Boba Fett: Agent of Doom
Story: John Ostrander
Art: Cam Kennedy
Coloring: Chris Blythe
Lettering: Steve Dutro
Cover: Francisco Ruiz Velasco
Reviewed by: JF Boivin (12/27/2006)
Slique Brighteyes, a the last survivor of the Gulmarid species, wants revenge on the commanders of the Imperial ship Azgoghk, namely Admiral Mir Tork and Doctor Leonis Murthé, for capturing members of the species and make them suffer until their extinction. He hires Boba Fett for the job, not only for justice and the small fee offered, but so the bounty hunter can prove that he still the best. the Emperor is dead, but Tork and Murthé are at it again, finding species to exterminate, and Fett catches up with them on Malicar 3.
This story takes place some time after the Battle of Endor, but not too long after since there is a mention of Boba Fett's reputation being down after his fall into the Sarlacc. Not many people know he is still alive, and there is still a significant Imperial remnant in the galaxy. It's kind of odd that Fett would take on this job, more helping the New Republic than helping any species that Admiral Tork might lay his hands on. It is surprising mostly because all that is offered is 100 credits, and a chance to prove that he is Boba Fett. But of course, he does the job and makes short work of the Imperial madmen.
The previous one-shots, as well as the Boba Fett: Enemy of the Empire series, were written by John Wagner. As talended as he is, I don't think Ostrander has such a strong handle on Fett's character. The way he speaks is different than usual, never using adjectives or qualifiers ("Escape. Hide. Find you later. Kill you then.") And Fett acts a bit out of character sometimes, like when he frees the prisoners aboard the Azgoghk. Also, the villains are way over-the-top. at one point, the evil doctor admits that he is just experimenting on non-humans for pleasure instead of science, and he's using a lightsaber. I didn't like it as much as Wagner's stories. Plus it doesn't help to have a two-page, Star Wars Tales style cartoon from Dave Land at the end, which is not even funny at all.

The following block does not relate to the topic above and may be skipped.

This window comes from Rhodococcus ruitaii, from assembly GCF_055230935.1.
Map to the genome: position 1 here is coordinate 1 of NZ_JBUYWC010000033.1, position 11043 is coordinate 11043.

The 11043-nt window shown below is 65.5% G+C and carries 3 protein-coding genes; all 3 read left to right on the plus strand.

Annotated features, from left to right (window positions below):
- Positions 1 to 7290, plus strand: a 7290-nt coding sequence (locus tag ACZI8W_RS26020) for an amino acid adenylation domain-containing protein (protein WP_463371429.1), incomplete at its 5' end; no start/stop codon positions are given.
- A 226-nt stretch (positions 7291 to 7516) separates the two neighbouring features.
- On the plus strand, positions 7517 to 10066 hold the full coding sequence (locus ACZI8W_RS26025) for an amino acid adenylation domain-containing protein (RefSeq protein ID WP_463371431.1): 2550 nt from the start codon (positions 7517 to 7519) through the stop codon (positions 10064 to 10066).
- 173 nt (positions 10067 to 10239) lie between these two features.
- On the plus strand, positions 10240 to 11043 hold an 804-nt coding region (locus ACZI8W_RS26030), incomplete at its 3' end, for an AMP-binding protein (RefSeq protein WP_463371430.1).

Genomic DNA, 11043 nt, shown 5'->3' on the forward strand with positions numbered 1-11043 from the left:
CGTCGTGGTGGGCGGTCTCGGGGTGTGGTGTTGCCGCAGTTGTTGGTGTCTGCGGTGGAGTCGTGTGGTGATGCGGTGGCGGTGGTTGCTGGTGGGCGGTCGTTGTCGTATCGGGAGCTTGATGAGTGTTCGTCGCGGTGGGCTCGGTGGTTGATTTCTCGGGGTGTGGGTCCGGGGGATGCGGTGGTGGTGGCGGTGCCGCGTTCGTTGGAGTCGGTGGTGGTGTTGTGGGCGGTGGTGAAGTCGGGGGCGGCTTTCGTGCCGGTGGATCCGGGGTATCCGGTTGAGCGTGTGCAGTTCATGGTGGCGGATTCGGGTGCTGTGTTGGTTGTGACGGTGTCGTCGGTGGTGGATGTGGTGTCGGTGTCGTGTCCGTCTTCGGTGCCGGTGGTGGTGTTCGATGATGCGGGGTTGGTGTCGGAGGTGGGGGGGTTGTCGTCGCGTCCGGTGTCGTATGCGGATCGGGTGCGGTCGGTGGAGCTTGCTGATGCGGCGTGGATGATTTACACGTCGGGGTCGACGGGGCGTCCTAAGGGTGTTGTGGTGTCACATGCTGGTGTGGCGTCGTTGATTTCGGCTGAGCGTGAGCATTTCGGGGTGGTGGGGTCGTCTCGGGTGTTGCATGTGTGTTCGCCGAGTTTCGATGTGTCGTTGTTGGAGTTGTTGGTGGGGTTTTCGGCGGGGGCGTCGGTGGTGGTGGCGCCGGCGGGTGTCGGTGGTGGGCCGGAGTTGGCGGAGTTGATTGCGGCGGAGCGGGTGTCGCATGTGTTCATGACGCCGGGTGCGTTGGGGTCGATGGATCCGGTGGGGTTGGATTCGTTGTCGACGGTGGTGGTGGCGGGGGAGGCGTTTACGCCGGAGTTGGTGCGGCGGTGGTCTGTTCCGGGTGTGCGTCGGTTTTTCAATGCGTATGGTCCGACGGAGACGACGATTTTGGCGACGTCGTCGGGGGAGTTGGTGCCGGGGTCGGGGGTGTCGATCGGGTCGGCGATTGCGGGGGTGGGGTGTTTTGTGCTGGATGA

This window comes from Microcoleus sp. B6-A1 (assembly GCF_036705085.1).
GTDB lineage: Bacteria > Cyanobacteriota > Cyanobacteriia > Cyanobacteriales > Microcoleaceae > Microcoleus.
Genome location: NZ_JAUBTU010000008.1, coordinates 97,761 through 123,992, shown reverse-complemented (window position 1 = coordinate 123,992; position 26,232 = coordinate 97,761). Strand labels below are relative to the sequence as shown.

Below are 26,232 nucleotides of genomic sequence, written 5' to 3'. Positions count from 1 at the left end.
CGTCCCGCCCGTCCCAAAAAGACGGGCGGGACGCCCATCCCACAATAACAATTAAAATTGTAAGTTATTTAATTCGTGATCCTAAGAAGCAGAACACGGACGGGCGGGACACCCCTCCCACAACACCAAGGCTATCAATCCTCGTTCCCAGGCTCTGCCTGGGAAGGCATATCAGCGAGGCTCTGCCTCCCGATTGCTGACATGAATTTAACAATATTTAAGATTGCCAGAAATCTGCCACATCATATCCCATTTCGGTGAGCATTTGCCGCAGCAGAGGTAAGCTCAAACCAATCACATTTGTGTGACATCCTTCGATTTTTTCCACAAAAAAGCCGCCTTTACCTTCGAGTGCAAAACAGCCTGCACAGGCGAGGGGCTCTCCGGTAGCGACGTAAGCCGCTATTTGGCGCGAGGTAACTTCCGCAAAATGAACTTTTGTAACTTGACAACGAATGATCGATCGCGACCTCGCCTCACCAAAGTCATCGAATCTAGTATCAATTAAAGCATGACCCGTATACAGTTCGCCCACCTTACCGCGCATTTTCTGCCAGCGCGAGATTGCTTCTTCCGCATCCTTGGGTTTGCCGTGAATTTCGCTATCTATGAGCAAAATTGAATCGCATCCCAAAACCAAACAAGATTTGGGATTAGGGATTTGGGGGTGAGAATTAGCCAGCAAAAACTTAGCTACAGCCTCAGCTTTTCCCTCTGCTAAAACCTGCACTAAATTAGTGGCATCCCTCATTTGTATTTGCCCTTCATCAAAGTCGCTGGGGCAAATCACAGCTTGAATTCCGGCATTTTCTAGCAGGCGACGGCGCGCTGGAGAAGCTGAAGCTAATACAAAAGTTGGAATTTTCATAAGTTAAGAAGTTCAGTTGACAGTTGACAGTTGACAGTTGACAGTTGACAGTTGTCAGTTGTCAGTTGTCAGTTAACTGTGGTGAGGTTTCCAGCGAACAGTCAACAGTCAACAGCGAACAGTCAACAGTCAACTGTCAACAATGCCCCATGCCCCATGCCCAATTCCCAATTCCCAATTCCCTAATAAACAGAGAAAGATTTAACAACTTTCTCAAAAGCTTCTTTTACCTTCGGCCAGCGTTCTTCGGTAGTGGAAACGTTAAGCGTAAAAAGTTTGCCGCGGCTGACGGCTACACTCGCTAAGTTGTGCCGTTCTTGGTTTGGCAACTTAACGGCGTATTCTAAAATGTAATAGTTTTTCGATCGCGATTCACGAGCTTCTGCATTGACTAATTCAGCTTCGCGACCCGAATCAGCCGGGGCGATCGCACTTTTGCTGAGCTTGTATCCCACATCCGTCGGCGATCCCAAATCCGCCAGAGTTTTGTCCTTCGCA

Anyone who read Dark Empire I and II and the three pevious Boba Fett one-shots is familiar with Kennedy's style. Some like it, some hate it. I'm not a big fan. I think his designs are too similar and repetitive. Some characters just look weird: if the doctor hates aliens so much, why does he have pointy ears if he's supposed to be human? And what's that weird hairdo the Admiral is sporting? Even the alines, the turtle-like Gulmarid, look very generic. Some styles I get used to after a while, but Kennedy's has the reverse effect on me: at first it was all new and cool, but now I can't stand to look at it.
The cover by Velasco is uninspired, as are the two pinups at the back of the book, one by Francisco Hererra and one by Ronnie Del Carmen, with colors on both by Jason Hvam. Those and the aformentioned Dave Land cartoon (illustrated by Lucas Marangon with colors again by Hvam) will not be missed if they are left out of the eventual trade paperback collection.
A so-so comic.
Rating: 5/10 At your own risk.